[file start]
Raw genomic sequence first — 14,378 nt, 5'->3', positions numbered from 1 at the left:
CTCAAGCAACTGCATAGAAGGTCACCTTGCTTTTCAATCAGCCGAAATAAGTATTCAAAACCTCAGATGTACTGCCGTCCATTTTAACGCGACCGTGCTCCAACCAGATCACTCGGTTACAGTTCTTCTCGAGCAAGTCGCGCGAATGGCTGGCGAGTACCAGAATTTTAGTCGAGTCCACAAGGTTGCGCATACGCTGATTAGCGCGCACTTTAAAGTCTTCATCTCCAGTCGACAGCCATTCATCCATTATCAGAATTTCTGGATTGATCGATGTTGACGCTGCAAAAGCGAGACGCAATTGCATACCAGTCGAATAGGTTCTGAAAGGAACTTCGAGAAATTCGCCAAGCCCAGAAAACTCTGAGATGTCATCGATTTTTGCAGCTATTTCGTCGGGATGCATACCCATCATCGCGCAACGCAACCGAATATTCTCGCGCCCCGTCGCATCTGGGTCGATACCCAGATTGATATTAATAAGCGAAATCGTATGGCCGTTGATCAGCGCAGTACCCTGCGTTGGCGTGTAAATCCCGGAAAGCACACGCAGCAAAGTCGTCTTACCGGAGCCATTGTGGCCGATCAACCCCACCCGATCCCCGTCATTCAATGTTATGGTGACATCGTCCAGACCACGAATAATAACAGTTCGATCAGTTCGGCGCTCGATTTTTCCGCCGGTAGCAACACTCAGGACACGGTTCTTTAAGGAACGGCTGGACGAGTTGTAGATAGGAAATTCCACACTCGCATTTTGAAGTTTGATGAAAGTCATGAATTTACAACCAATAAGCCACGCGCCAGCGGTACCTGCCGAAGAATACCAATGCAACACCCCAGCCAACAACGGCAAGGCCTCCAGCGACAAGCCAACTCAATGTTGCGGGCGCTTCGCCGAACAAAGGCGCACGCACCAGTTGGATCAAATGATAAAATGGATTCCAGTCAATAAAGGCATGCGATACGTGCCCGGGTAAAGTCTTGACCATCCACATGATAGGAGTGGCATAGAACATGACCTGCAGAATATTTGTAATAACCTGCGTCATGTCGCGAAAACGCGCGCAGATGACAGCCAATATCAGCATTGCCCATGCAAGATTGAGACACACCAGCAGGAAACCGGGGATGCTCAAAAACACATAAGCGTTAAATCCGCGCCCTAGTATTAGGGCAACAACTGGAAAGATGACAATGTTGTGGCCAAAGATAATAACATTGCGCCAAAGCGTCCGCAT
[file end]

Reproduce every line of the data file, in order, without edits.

Raw genomic sequence first — 14,378 nt, 5'->3', positions numbered from 1 at the left:
CTCAAGCAACTGCATAGAAGGTCACCTTGCTTTTCAATCAGCCGAAATAAGTATTCAAAACCTCAGATGTACTGCCGTCCATTTTAACGCGACCGTGCTCCAACCAGATCACTCGGTTACAGTTCTTCTCGAGCAAGTCGCGCGAATGGCTGGCGAGTACCAGAATTTTAGTCGAGTCCACAAGGTTGCGCATACGCTGATTAGCGCGCACTTTAAAGTCTTCATCTCCAGTCGACAGCCATTCATCCATTATCAGAATTTCTGGATTGATCGATGTTGACGCTGCAAAAGCGAGACGCAATTGCATACCAGTCGAATAGGTTCTGAAAGGAACTTCGAGAAATTCGCCAAGCCCAGAAAACTCTGAGATGTCATCGATTTTTGCAGCTATTTCGTCGGGATGCATACCCATCATCGCGCAACGCAACCGAATATTCTCGCGCCCCGTCGCATCTGGGTCGATACCCAGATTGATATTAATAAGCGAAATCGTATGGCCGTTGATCAGCGCAGTACCCTGCGTTGGCGTGTAAATCCCGGAAAGCACACGCAGCAAAGTCGTCTTACCGGAGCCATTGTGGCCGATCAACCCCACCCGATCCCCGTCATTCAATGTTATGGTGACATCGTCCAGACCACGAATAATAACAGTTCGATCAGTTCGGCGCTCGATTTTTCCGCCGGTAGCAACACTCAGGACACGGTTCTTTAAGGAACGGCTGGACGAGTTGTAGATAGGAAATTCCACACTCGCATTTTGAAGTTTGATGAAAGTCATGAATTTACAACCAATAAGCCACGCGCCAGCGGTACCTGCCGAAGAATACCAATGCAACACCCCAGCCAACAACGGCAAGGCCTCCAGCGACAAGCCAACTCAATGTTGCGGGCGCTTCGCCGAACAAAGGCGCACGCACCAGTTGGATCAAATGATAAAATGGATTCCAGTCAATAAAGGCATGCGATACGTGCCCGGGTAAAGTCTTGACCATCCACATGATAGGAGTGGCATAGAACATGACCTGCAGAATATTTGTAATAACCTGCGTCATGTCGCGAAAACGCGCGCAGATGACAGCCAATATCAGCATTGCCCATGCAAGATTGAGACACACCAGCAGGAAACCGGGGATGCTCAAAAACACATAAGCGTTAAATCCGCGCCCTAGTATTAGGGCAACAACTGGAAAGATGACAATGTTGTGGCCAAAGATAATAACATTGCGCCAAAGCGTCCGCAT